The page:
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As I write this in May 2020, we are facing difficult times. We are grappling with a global pandemic caused by COVID-19. And, as we experienced during the global financial crisis, complaints appear to be on the rise.
Where a complaint cannot be resolved directly with a consumer (the complainant) and the financial firm is a member of the Australian Financial Complaints Authority (AFCA), the complainant may escalate their complaint to AFCA.
AFCA is a dispute resolution scheme for financial services. It is not the regulator of the financial services industry. That task falls to the Australian Securities and Investments Commission (ASIC).
AFCA is governed by its Rules which are approved by ASIC, and which form a part of a contract between the complainant, the financial firm and AFCA.
Provided that a complaint falls within its jurisdiction, AFCA can consider complaints in relation to:
- credit, finance and loans;
- banking deposits and payments;
- investments and financial advice; and
While you might expect AFCA to determine a complaint on the basis of legal principles alone, this is not the case.
The AFCA Rules require an AFCA Decision Maker to “do what the AFCA Decision Maker considers is fair in all the circumstances having regard to (a) legal principles; (b) applicable industry codes or guidance; (c) good industry practice; and (d) previous relevant Determinations of AFCA or Predecessor Scheme decisions”.
It’s not a surprise that AFCA’s ability to determine a complaint on the basis of fairness has caused much concern for financial firms. It is conceivable that, despite complying with its legal obligations, a financial firm has a finding (Determination) made against it by an AFCA Decision Maker on the basis of fairness. And since, 1 October 2019, AFCA names (and possibly shames) the financial firm in its published Determinations.
So, what is fair in all the circumstances?
AFCA has released Operational Guidelines that explain how AFCA interprets and applies its Rules. In the Operational Guidelines, AFCA explains that the effect of its mandate to do what is fair in all the circumstances, is to “move decisions away from strictly relying on a legal interpretation of the applicable legislation or the terms and conditions of the disputed financial product to a decision which also contemplates fairness”. Unhelpfully, neither the Rules nor the Operational Guidelines define or explain how AFCA will apply the principles of fairness to its decision making.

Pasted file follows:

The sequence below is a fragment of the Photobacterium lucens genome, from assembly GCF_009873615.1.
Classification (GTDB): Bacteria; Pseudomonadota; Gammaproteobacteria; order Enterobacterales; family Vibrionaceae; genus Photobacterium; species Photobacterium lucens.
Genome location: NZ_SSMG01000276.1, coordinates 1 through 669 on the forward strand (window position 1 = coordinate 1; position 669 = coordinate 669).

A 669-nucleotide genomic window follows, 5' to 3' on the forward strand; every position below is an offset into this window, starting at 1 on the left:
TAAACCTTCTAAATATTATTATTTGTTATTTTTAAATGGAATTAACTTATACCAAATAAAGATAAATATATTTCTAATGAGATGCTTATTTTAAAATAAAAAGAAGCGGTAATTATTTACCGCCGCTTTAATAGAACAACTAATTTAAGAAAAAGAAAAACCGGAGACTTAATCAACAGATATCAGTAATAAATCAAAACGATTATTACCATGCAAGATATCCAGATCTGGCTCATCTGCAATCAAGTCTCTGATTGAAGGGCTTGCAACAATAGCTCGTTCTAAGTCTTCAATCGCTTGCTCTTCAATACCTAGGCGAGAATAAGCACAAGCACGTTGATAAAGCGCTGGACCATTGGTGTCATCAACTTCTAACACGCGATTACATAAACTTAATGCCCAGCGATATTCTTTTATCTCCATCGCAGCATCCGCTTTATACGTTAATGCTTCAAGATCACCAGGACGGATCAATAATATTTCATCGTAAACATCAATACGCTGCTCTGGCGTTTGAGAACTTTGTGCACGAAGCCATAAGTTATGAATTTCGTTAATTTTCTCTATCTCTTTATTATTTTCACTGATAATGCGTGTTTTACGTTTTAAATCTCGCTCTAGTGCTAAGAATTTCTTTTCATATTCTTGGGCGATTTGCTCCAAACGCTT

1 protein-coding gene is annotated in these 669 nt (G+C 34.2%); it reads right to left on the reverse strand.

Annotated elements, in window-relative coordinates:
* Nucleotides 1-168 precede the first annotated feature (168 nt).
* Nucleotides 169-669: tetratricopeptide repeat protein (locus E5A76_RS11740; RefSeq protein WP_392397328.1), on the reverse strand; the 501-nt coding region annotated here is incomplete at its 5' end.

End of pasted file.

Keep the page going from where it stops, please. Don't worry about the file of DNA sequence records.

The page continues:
In June 2019, AFCA announced its Fairness Project. AFCA explains that the purpose of the Fairness Project is to “provide a certainty about how AFCA assesses what is fair in a way that is clearly understood by all stakeholders”.
AFCA’s stakeholders include financial firms, ASIC and “key” consumer, community and industry organisations.
The AFCA Rules set out the principles that underpin the AFCA scheme. One such principle is that AFCA will consult with its stakeholders on a regular basis. AFCA was intending to release a consultation paper to seek formal feedback on its “proposed framework and fairness tool”. Unfortunately, this consultation has been postponed due to COVID-19.
So, until the pressures of COVID-19 have passed, we are unlikely to have any formal insight into AFCAs “proposed framework and fairness tool”. Until then, when reviewing complaints you should consider whether your actions have been “fair” and not simply whether you have complied with your legal obligations.
If you want to delve deeper into this topic, join us in our Webinar on 18 June 2020 on AFCA Complaints: How to navigate the process and learn from it.
Author: Rachel Erlich (Senior Associate)CorrectIncorrect